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Scientific Opinion on the safety and efficacy of vitamin D3 (cholecalciferol) as a feed additive for all animal species or categories based on a dossier submitted by Lohmann Animal Health GmbH

on the Wiley Online Library


Panel members at the time of adoption

Gabriele Aquilina, Vasileios Bampidis, Maria De Lourdes Bastos, Lucio Guido Costa, Gerhard Flachowsky, Mikolaj Antoni Gralak, Christer Hogstrand, Lubomir Leng, Secundino López-Puente, Giovanna Martelli, Baltasar Mayo, Fernando Ramos, Derek Renshaw, Guido Rychen, Maria Saarela, Kristen Sejrsen, Patrick Van Beelen, Robert John Wallace and Johannes Westendorf.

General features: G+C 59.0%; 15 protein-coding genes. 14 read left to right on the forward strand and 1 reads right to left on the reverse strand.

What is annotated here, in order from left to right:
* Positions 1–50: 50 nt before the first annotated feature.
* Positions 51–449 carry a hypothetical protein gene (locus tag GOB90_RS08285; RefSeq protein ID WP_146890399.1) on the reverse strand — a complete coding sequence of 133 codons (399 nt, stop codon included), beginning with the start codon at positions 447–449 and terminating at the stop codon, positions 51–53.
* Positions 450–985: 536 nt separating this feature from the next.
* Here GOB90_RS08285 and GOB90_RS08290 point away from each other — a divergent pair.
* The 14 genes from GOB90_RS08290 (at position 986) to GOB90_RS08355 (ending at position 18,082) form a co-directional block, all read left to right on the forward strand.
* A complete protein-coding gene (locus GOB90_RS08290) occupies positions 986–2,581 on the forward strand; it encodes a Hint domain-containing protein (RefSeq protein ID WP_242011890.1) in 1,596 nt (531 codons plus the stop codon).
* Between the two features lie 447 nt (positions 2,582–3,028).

The principal physiological role of vitamin D in all vertebrates is in calcium and phosphorus homeostasis. The Panel on Additives and Products or Substances used in Animal Feed (FEEDAP) notes that for turkeys for fattening, equines, bovines, ovines and pigs the maximum authorised content of vitamin D3 in feed does not provide any margin of safety, and that, except for pigs and fish, the maximum content is above the upper safe level, according to National Research Council data when animals were fed a supplemented diet for more than 60 days. The FEEDAP Panel is not in a position to draw final conclusions on the safety of vitamin D for target animals but considers the current maximum contents temporarily acceptable. The two vitamin sources under application are considered safe for the target animals provided the current maximum contents in feed are respected. Any administration of vitamin D3 via water for drinking could exceed the safe amounts of vitamin D and therefore represents a safety concern. Current nutritional surveys in 14 European countries showed that vitamin D intake is below the upper safe limit. The FEEDAP Panel assumes that foodstuffs of animal origin were produced following current production practices, including vitamin D3 supplementation of feed, and concludes that the use of vitamin D in animal nutrition at the currently authorised maximum dietary content has not and will not cause the tolerable upper intake level to be exceeded. Vitamin D3 should be considered as irritant to skin and eyes, and as a dermal sensitiser. Inhaled vitamin D3 is highly toxic; exposure to dust is harmful. No environmental risk resulting from the use of vitamin D3 in animal nutrition is expected. The vitamin D3 under application is regarded as an effective dietary source of the vitamin in animal nutrition.

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